3. Molecular Biology, Biochemistry and Cellular Physiology of Cysteine Metabolism in Arabidopsis thaliana

    PubMed Central

    Hell, Rüdiger; Wirtz, Markus

    2011-01-01

    Cysteine is one of the most versatile molecules in biology, taking over such different functions as catalysis, structure, regulation and electron transport during evolution. Research on Arabidopsis has contributed decisively to the understanding of cysteine synthesis and its role in the assimilatory pathways of S, N and C in plants. The multimeric cysteine synthase complex is present in the cytosol, plastids and mitochondria and forms the centre of a unique metabolic sensing and signaling system. Its association is reversible, rendering the first enzyme of cysteine synthesis active and the second one inactive, and vice-versa. Complex formation is triggered by the reaction intermediates of cysteine synthesis in response to supply and demand and gives rise to regulation of genes of sulfur metabolism to adjust cellular sulfur homeostasis. Combinations of biochemistry, forward and reverse genetics, structural- and cell-biology approaches using Arabidopsis have revealed new enzyme functions and the unique pattern of spatial distribution of cysteine metabolism in plant cells. These findings place the synthesis of cysteine in the centre of the network of primary metabolism. PMID:22303278

  4. Tools and Models for Integrating Multiple Cellular Networks

    SciTech Connect

    Gerstein, Mark

    2015-11-06

    In this grant, we have systematically investigated the integrated networks, which are responsible for the coordination of activity between metabolic pathways in prokaryotes. We have developed several computational tools to analyze the topology of the integrated networks consisting of metabolic, regulatory, and physical interaction networks. The tools are all open-source, and they are available to download from Github, and can be incorporated in the Knowledgebase. Here, we summarize our work as follow. Understanding the topology of the integrated networks is the first step toward understanding its dynamics and evolution. For Aim 1 of this grant, we have developed a novel algorithm to determine and measure the hierarchical structure of transcriptional regulatory networks [1]. The hierarchy captures the direction of information flow in the network. The algorithm is generally applicable to regulatory networks in prokaryotes, yeast and higher organisms. Integrated datasets are extremely beneficial in understanding the biology of a system in a compact manner due to the conflation of multiple layers of information. Therefore for Aim 2 of this grant, we have developed several tools and carried out analysis for integrating system-wide genomic information. To make use of the structural data, we have developed DynaSIN for protein-protein interactions networks with various dynamical interfaces [2]. We then examined the association between network topology with phenotypic effects such as gene essentiality. In particular, we have organized E. coli and S. cerevisiae transcriptional regulatory networks into hierarchies. We then correlated gene phenotypic effects by tinkering with different layers to elucidate which layers were more tolerant to perturbations [3]. In the context of evolution, we also developed a workflow to guide the comparison between different types of biological networks across various species using the concept of rewiring [4], and Furthermore, we have developed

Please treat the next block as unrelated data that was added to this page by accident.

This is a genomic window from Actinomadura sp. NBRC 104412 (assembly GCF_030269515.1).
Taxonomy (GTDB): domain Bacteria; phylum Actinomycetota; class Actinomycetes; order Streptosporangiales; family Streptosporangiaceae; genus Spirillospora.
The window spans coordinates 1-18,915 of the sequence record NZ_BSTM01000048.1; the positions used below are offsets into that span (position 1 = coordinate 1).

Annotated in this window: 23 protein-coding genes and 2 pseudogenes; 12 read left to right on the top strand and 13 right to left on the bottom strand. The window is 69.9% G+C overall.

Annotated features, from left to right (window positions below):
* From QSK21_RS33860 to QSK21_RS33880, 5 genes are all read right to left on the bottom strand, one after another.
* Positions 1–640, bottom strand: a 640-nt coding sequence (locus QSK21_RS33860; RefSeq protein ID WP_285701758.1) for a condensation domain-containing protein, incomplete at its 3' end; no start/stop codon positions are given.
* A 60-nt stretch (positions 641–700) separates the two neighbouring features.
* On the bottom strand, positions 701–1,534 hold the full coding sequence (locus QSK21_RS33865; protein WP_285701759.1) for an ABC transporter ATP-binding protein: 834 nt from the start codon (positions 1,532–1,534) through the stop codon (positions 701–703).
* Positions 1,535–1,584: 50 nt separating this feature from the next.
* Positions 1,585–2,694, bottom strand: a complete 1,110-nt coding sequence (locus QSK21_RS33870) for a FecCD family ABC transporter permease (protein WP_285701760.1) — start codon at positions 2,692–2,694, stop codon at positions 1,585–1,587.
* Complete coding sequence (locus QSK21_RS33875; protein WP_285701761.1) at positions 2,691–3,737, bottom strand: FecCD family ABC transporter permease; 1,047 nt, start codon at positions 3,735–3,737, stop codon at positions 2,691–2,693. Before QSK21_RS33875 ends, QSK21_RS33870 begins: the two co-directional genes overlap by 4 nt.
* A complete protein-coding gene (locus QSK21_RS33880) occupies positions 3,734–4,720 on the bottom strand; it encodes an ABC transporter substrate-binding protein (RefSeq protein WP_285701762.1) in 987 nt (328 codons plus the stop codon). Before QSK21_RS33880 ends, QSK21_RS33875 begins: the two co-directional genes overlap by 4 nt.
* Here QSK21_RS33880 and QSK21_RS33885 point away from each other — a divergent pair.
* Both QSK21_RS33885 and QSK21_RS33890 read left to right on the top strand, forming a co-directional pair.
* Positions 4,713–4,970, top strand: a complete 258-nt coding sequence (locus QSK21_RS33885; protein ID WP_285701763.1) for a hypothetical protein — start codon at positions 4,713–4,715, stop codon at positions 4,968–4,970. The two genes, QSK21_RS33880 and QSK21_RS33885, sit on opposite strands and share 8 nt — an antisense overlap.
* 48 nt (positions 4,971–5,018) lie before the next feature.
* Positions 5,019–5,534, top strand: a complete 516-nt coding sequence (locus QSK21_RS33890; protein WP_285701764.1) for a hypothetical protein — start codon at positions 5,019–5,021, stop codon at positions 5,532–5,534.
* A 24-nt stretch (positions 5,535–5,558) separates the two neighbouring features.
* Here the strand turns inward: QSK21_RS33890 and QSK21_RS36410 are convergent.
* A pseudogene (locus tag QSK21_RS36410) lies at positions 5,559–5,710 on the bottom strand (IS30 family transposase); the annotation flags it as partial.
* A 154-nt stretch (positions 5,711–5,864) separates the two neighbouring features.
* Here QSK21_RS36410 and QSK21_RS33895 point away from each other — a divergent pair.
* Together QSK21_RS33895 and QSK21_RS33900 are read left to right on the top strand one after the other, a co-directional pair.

5. Tumor cell metabolism: the marriage of molecular genetics and proteomics with cellular intermediary metabolism; proceed with caution!

    PubMed

    Costello, Leslie C; Franklin, Renty B

    2006-11-07

    Metabolic transformations of malignant cells are essential to the development and progression of all cancers. The understanding of the pathogenesis and progression of cancer requires the establishment of the altered genetic/metabolic factors that are essential to the development, growth, and proliferation of the malignant cells. Recognition of this important relationship has resulted in a resurgence of interest in the intermediary metabolism of tumor cells. The role of molecular genetics and proteomics and the application of molecular technology in assessing altered cellular metabolism has become a major area of biomedical research. The contemporary generation of biomedical scientists is exceptionally well trained in all areas of molecular biology and molecular technology, which are now important tools to be applied to the regulation of cellular intermediary metabolism. Simultaneously, the didactic and methodological training associated with the principles and operation of metabolic pathways, enzymology, cellular enzyme activity, and associated biochemical implications has been diminished and often eliminated from the pre- and post-doctoral programs. Interpretations and conclusions of alterations in cellular enzyme activity and associated metabolic pathways based on genetic/proteomic changes can and will result in misrepresentation of important metabolic implications in malignancy and other diseases. It is essential that the genetic/proteomic studies be coupled to biochemical/metabolic cellular events to satisfy the axiom: "genetic transformations and proteomic alterations will have little relevancy to disease processes if the genetic/proteomic alterations are not manifested in altered and impaired cellular and metabolic function". The appropriate marriage of molecular genetics/proteomics with the regulation of cellular intermediary metabolism will provide new revelations and understanding of malignancy that could not be achieved in earlier generations.